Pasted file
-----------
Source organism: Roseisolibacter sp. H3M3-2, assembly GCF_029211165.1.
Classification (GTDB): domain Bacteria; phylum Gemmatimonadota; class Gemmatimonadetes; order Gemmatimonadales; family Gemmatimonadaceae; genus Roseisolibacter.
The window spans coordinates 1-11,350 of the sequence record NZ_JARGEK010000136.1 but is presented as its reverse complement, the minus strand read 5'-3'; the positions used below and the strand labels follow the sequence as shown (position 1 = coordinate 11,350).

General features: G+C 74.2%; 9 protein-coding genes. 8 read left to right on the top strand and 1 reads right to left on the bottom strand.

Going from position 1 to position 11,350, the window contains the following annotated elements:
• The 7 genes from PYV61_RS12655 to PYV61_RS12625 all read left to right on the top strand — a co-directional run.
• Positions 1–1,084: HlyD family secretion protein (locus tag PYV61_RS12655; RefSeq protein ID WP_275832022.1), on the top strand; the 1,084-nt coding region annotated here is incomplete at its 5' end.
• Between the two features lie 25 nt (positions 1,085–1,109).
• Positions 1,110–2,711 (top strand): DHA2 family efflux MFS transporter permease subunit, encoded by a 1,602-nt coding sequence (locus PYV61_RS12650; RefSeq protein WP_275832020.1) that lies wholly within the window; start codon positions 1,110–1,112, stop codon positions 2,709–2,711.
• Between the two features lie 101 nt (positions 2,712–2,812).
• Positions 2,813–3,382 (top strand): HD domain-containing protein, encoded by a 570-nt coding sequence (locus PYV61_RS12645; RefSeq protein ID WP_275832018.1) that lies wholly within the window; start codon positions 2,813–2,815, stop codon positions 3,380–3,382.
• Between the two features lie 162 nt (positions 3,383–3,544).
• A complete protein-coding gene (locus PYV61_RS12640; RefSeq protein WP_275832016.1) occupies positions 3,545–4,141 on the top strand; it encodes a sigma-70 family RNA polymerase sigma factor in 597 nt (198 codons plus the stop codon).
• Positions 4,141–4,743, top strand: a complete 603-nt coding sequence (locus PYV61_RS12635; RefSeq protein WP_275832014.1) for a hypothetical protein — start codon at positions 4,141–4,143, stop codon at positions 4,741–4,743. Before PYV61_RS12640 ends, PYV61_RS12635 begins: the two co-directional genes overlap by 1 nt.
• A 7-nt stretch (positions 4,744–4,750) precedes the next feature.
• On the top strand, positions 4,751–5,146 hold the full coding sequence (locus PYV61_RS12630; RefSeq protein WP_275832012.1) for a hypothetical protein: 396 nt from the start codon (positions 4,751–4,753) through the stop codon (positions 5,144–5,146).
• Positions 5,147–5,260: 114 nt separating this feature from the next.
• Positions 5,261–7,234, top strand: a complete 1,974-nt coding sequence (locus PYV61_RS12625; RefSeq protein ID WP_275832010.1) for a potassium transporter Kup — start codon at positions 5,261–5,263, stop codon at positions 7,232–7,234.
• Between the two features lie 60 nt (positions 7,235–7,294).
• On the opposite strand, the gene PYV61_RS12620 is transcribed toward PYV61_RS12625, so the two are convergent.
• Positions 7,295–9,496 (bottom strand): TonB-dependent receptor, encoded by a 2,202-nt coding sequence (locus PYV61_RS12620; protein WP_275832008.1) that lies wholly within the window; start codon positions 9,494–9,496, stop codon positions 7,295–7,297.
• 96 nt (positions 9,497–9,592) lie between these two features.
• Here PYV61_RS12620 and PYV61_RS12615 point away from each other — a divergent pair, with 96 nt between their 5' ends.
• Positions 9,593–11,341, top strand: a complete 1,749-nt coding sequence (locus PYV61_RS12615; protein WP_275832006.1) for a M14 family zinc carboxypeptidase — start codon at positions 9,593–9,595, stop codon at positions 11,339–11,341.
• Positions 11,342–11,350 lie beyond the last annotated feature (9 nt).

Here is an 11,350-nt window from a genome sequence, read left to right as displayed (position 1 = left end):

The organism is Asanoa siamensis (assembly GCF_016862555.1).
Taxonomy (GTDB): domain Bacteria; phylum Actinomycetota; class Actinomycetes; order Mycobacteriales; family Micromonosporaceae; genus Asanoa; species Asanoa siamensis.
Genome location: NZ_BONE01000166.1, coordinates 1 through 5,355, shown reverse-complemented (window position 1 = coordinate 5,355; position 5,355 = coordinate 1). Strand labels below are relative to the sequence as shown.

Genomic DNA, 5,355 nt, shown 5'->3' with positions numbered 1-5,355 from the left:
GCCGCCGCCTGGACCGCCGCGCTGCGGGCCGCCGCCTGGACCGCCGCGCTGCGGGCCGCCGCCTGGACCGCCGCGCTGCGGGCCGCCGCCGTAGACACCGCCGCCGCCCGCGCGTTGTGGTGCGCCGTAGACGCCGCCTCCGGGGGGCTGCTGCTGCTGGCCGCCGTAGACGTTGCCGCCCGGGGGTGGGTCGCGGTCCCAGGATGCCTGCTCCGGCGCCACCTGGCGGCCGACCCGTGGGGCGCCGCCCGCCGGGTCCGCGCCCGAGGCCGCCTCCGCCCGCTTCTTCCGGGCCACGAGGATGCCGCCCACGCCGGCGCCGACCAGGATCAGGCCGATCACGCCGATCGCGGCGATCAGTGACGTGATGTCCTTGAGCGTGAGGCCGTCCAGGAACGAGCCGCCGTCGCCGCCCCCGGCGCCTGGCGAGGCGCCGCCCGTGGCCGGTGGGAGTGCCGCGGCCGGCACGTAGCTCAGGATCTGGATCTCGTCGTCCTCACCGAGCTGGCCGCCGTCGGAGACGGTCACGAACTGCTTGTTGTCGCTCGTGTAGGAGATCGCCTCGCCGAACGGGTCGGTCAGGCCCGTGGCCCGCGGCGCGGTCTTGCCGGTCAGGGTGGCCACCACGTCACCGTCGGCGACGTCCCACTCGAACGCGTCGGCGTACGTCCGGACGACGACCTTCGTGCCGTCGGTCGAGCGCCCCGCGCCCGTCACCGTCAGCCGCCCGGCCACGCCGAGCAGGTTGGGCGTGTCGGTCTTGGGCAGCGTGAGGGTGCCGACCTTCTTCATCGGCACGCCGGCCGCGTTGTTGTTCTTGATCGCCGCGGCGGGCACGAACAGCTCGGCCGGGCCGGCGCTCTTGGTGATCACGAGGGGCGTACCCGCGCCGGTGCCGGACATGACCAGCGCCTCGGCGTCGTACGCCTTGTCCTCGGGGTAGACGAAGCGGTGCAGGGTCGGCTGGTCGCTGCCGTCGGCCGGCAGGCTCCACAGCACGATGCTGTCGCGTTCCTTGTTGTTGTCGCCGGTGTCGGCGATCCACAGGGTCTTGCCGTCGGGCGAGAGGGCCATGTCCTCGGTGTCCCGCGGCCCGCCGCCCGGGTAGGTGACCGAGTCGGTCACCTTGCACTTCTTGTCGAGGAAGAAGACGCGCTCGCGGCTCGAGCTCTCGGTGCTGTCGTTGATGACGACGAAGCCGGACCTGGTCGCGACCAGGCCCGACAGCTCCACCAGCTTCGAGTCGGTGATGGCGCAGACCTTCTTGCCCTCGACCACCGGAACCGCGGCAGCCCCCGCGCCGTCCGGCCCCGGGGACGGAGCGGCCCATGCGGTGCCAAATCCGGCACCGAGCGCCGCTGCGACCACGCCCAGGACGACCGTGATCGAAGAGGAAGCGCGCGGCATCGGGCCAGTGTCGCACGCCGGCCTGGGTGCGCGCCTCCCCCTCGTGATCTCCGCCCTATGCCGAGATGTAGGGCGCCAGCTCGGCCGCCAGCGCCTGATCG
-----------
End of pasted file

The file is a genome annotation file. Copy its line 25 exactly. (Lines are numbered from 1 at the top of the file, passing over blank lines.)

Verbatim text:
• Positions 11,342–11,350 lie beyond the last annotated feature (9 nt).